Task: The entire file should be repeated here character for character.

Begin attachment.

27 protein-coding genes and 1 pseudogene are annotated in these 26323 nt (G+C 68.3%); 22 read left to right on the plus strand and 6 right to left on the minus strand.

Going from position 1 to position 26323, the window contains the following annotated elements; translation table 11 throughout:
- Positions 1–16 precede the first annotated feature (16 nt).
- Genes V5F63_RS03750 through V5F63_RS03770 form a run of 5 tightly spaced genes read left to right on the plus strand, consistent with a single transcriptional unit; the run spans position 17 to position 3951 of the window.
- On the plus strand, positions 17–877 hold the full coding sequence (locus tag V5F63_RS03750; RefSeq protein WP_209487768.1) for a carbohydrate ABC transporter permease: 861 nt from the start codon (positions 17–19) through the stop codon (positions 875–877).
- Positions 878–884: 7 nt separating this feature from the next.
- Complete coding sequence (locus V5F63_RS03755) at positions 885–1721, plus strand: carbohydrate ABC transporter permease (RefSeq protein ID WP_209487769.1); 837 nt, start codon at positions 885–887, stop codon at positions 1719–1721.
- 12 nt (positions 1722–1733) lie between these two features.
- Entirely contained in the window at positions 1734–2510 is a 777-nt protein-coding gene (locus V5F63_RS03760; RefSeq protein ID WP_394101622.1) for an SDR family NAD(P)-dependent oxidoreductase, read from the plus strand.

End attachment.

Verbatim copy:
27 protein-coding genes and 1 pseudogene are annotated in these 26323 nt (G+C 68.3%); 22 read left to right on the plus strand and 6 right to left on the minus strand.

Going from position 1 to position 26323, the window contains the following annotated elements; translation table 11 throughout:
- Positions 1–16 precede the first annotated feature (16 nt).
- Genes V5F63_RS03750 through V5F63_RS03770 form a run of 5 tightly spaced genes read left to right on the plus strand, consistent with a single transcriptional unit; the run spans position 17 to position 3951 of the window.
- On the plus strand, positions 17–877 hold the full coding sequence (locus tag V5F63_RS03750; RefSeq protein WP_209487768.1) for a carbohydrate ABC transporter permease: 861 nt from the start codon (positions 17–19) through the stop codon (positions 875–877).
- Positions 878–884: 7 nt separating this feature from the next.
- Complete coding sequence (locus V5F63_RS03755) at positions 885–1721, plus strand: carbohydrate ABC transporter permease (RefSeq protein ID WP_209487769.1); 837 nt, start codon at positions 885–887, stop codon at positions 1719–1721.
- 12 nt (positions 1722–1733) lie between these two features.
- Entirely contained in the window at positions 1734–2510 is a 777-nt protein-coding gene (locus V5F63_RS03760; RefSeq protein ID WP_394101622.1) for an SDR family NAD(P)-dependent oxidoreductase, read from the plus strand.